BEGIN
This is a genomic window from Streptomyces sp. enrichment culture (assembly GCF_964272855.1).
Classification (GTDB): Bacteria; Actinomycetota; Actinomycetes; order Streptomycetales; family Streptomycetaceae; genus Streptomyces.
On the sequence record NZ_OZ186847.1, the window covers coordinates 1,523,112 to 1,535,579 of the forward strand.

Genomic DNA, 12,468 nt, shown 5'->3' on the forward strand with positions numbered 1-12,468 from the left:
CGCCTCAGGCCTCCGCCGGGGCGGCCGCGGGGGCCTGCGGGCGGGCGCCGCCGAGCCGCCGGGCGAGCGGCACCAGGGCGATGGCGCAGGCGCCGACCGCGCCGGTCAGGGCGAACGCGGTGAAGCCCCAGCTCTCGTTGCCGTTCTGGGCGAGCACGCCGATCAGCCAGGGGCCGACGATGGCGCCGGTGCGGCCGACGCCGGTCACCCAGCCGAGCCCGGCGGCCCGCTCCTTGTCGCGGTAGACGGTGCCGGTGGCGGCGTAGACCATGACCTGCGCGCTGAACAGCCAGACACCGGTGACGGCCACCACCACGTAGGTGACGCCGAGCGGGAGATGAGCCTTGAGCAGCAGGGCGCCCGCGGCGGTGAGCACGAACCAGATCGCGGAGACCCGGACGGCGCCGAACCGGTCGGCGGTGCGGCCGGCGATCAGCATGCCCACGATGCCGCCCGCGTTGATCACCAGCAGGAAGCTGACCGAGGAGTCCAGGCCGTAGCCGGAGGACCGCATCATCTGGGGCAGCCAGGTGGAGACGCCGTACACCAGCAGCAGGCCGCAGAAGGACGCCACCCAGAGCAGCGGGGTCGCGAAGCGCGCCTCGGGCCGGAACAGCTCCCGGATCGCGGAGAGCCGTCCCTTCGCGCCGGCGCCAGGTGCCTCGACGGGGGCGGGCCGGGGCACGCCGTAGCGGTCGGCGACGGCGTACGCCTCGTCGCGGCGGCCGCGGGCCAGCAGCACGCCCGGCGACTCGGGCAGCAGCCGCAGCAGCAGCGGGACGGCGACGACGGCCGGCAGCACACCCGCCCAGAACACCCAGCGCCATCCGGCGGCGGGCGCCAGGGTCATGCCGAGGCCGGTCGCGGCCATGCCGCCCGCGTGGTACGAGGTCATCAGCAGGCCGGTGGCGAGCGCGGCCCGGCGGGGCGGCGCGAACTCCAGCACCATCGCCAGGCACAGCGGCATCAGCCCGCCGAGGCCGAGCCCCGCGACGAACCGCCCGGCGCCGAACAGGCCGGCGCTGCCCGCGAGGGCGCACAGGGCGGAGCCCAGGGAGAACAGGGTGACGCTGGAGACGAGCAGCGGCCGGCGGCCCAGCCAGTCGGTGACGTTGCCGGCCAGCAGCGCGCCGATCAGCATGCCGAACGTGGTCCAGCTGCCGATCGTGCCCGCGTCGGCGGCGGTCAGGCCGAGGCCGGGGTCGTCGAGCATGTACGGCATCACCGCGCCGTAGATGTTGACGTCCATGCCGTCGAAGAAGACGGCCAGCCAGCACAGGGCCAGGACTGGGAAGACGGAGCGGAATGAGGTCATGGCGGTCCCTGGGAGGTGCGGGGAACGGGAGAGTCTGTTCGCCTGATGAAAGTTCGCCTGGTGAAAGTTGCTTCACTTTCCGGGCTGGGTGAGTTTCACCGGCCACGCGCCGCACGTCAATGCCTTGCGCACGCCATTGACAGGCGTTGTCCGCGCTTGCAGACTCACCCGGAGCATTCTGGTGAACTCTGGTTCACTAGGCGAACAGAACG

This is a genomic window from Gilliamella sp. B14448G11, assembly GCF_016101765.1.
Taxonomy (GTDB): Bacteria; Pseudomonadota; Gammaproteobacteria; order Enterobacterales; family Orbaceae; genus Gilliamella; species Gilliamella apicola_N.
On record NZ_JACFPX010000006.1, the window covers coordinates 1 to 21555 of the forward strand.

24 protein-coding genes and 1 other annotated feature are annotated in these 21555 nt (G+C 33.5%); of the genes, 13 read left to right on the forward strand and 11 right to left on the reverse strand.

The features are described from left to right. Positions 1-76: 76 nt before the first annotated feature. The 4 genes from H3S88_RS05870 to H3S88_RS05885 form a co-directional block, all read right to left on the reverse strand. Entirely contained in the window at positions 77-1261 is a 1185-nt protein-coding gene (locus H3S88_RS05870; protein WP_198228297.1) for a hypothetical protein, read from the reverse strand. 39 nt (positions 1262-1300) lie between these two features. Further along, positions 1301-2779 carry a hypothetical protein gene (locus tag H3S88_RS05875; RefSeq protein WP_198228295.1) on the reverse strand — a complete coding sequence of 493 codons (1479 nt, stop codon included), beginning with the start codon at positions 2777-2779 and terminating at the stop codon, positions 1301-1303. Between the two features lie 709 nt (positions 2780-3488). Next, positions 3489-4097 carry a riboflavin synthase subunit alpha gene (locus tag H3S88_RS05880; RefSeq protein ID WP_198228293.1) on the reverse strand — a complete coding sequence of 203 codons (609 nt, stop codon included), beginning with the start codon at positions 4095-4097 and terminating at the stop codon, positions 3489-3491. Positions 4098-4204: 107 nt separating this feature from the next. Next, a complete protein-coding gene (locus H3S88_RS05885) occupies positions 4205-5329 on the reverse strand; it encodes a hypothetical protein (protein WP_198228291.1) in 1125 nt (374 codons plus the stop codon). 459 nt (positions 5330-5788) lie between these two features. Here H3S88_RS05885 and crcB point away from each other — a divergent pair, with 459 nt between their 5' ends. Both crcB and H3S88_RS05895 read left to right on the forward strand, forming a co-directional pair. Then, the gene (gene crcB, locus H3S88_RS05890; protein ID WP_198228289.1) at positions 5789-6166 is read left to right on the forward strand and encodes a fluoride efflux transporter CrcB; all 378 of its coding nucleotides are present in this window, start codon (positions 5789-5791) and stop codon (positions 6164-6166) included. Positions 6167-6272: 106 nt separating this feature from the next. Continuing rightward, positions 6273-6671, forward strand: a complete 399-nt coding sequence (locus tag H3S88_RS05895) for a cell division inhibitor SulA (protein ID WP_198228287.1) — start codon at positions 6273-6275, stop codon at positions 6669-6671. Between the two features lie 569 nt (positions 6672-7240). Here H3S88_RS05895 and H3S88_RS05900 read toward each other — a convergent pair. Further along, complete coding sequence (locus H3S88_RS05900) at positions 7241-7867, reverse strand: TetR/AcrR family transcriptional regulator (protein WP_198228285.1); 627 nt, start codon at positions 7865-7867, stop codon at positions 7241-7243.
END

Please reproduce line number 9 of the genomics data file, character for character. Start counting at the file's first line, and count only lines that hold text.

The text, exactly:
24 protein-coding genes and 1 other annotated feature are annotated in these 21555 nt (G+C 33.5%); of the genes, 13 read left to right on the forward strand and 11 right to left on the reverse strand.